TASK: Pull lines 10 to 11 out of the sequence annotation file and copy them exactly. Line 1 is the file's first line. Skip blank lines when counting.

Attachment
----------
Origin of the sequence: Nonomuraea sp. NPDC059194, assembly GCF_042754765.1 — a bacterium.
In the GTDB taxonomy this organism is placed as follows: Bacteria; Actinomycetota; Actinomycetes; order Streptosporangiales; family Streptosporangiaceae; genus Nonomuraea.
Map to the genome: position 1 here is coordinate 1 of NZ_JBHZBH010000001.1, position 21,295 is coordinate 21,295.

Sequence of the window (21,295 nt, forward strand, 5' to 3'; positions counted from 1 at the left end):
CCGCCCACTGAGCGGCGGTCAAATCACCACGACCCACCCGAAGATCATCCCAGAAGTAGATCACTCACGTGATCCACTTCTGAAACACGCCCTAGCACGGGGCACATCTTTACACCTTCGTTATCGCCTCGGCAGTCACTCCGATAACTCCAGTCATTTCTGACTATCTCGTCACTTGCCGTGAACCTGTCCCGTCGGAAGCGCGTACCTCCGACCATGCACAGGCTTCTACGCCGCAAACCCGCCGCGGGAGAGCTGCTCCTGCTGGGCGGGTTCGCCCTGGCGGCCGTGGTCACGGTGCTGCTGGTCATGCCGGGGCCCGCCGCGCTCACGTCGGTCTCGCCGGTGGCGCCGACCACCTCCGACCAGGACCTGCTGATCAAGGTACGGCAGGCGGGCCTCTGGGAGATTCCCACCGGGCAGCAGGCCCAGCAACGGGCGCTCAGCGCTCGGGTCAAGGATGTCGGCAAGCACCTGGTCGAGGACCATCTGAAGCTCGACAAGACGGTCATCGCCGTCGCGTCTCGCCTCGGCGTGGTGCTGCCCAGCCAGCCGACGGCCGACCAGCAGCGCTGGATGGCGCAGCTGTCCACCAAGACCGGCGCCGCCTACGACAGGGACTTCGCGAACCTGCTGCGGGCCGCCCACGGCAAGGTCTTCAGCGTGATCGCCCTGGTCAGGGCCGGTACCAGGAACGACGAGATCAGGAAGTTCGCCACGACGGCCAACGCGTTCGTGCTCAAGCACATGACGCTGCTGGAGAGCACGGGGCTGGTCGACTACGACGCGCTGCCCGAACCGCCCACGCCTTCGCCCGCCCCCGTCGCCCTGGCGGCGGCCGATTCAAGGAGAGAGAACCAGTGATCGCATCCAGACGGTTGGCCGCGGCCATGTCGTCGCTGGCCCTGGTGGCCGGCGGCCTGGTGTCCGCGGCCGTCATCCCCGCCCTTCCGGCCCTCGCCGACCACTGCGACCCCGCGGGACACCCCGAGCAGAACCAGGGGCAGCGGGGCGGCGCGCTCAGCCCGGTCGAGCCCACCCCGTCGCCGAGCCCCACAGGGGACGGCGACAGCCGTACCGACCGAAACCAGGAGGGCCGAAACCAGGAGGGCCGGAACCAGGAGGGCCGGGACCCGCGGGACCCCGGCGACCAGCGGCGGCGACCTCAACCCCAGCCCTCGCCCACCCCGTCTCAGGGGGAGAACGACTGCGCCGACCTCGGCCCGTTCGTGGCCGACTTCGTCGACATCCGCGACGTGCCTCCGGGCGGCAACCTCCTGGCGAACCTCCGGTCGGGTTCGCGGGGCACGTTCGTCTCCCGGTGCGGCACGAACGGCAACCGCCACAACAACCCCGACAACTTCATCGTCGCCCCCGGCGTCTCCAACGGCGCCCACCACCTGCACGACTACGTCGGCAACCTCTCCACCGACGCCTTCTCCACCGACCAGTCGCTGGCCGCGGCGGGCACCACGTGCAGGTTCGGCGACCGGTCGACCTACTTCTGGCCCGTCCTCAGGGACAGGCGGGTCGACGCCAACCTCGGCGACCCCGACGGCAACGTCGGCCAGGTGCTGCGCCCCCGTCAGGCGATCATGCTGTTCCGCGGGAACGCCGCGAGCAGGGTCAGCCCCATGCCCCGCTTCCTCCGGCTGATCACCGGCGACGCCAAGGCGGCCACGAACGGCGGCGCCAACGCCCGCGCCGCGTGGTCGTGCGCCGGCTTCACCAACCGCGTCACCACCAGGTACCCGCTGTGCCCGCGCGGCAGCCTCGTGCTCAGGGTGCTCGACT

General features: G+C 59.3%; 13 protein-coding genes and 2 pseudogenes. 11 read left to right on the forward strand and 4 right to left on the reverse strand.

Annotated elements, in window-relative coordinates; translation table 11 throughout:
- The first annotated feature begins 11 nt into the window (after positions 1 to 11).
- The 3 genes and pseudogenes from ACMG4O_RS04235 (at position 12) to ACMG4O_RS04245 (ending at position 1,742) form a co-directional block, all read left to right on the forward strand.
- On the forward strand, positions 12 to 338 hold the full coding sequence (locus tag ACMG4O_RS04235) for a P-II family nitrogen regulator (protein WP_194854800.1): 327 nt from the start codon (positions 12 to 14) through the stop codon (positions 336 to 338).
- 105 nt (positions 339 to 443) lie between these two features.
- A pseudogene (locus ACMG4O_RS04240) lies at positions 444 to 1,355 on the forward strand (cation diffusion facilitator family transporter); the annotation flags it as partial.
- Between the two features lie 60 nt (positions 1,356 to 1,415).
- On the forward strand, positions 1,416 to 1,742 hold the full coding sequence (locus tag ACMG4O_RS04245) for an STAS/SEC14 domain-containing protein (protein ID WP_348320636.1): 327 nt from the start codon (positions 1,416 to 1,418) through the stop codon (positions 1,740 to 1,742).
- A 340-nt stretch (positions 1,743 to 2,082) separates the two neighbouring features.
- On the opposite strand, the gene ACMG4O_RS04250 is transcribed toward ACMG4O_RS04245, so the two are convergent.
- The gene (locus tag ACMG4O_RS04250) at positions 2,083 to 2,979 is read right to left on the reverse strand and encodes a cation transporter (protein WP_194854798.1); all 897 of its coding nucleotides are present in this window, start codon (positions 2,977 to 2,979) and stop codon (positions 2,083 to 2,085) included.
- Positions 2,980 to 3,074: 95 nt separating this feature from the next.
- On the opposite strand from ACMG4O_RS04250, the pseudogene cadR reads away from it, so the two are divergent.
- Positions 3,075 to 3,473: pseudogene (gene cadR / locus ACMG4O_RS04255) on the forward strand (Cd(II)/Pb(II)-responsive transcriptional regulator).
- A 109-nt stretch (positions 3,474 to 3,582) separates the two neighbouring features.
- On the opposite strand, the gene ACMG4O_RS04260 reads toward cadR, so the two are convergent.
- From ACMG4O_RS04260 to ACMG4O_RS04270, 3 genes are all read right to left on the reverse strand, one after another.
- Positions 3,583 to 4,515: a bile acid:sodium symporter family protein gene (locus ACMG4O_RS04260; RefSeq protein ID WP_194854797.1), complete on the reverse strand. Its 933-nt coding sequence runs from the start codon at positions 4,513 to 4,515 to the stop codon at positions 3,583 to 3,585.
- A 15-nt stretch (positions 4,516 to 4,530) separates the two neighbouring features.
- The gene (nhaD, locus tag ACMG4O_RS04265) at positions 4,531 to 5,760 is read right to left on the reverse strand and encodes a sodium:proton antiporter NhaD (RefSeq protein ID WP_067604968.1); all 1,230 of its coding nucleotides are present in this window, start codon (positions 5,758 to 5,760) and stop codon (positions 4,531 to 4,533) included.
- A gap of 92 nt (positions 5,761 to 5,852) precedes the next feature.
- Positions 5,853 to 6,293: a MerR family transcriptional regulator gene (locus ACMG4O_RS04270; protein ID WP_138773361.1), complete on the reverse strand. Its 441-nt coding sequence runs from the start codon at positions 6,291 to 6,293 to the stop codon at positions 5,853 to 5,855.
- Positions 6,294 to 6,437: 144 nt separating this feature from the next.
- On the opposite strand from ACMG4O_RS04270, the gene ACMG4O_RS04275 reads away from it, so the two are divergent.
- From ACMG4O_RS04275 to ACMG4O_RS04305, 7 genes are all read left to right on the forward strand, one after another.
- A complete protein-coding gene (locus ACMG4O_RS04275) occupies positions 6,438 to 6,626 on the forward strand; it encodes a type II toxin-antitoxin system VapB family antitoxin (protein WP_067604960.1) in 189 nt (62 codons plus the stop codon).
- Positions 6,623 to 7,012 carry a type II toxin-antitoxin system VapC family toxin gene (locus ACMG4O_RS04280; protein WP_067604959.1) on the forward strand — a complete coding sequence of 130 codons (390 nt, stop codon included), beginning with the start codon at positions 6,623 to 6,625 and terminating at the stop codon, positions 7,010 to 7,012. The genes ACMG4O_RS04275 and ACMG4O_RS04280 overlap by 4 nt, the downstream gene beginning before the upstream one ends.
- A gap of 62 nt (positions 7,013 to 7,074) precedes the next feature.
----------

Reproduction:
- On the forward strand, positions 12 to 338 hold the full coding sequence (locus tag ACMG4O_RS04235) for a P-II family nitrogen regulator (protein WP_194854800.1): 327 nt from the start codon (positions 12 to 14) through the stop codon (positions 336 to 338).
- 105 nt (positions 339 to 443) lie between these two features.